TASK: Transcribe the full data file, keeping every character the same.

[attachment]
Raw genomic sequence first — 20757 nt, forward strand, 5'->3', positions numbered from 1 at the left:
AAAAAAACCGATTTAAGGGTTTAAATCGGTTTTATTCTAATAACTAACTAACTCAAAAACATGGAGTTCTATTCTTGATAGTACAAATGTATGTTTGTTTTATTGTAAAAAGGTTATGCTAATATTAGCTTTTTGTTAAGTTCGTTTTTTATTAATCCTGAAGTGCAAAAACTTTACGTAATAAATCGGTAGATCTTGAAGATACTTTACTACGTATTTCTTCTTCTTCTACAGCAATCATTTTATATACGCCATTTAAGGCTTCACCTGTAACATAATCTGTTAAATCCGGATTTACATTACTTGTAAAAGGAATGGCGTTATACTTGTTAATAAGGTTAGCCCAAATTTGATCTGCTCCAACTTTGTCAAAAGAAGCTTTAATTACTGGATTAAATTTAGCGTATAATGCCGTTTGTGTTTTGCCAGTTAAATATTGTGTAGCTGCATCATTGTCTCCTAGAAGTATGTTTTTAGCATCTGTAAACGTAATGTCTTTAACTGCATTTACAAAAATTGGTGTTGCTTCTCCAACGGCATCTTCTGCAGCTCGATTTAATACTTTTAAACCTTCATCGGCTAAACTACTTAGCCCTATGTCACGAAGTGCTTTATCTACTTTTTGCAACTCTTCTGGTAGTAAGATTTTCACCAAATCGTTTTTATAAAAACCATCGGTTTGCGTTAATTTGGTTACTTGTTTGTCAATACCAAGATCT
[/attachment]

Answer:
Raw genomic sequence first — 20757 nt, forward strand, 5'->3', positions numbered from 1 at the left:
AAAAAAACCGATTTAAGGGTTTAAATCGGTTTTATTCTAATAACTAACTAACTCAAAAACATGGAGTTCTATTCTTGATAGTACAAATGTATGTTTGTTTTATTGTAAAAAGGTTATGCTAATATTAGCTTTTTGTTAAGTTCGTTTTTTATTAATCCTGAAGTGCAAAAACTTTACGTAATAAATCGGTAGATCTTGAAGATACTTTACTACGTATTTCTTCTTCTTCTACAGCAATCATTTTATATACGCCATTTAAGGCTTCACCTGTAACATAATCTGTTAAATCCGGATTTACATTACTTGTAAAAGGAATGGCGTTATACTTGTTAATAAGGTTAGCCCAAATTTGATCTGCTCCAACTTTGTCAAAAGAAGCTTTAATTACTGGATTAAATTTAGCGTATAATGCCGTTTGTGTTTTGCCAGTTAAATATTGTGTAGCTGCATCATTGTCTCCTAGAAGTATGTTTTTAGCATCTGTAAACGTAATGTCTTTAACTGCATTTACAAAAATTGGTGTTGCTTCTCCAACGGCATCTTCTGCAGCTCGATTTAATACTTTTAAACCTTCATCGGCTAAACTACTTAGCCCTATGTCACGAAGTGCTTTATCTACTTTTTGCAACTCTTCTGGTAGTAAGATTTTCACCAAATCGTTTTTATAAAAACCATCGGTTTGCGTTAATTTGGTTACTTGTTTGTCAATACCAAGATCT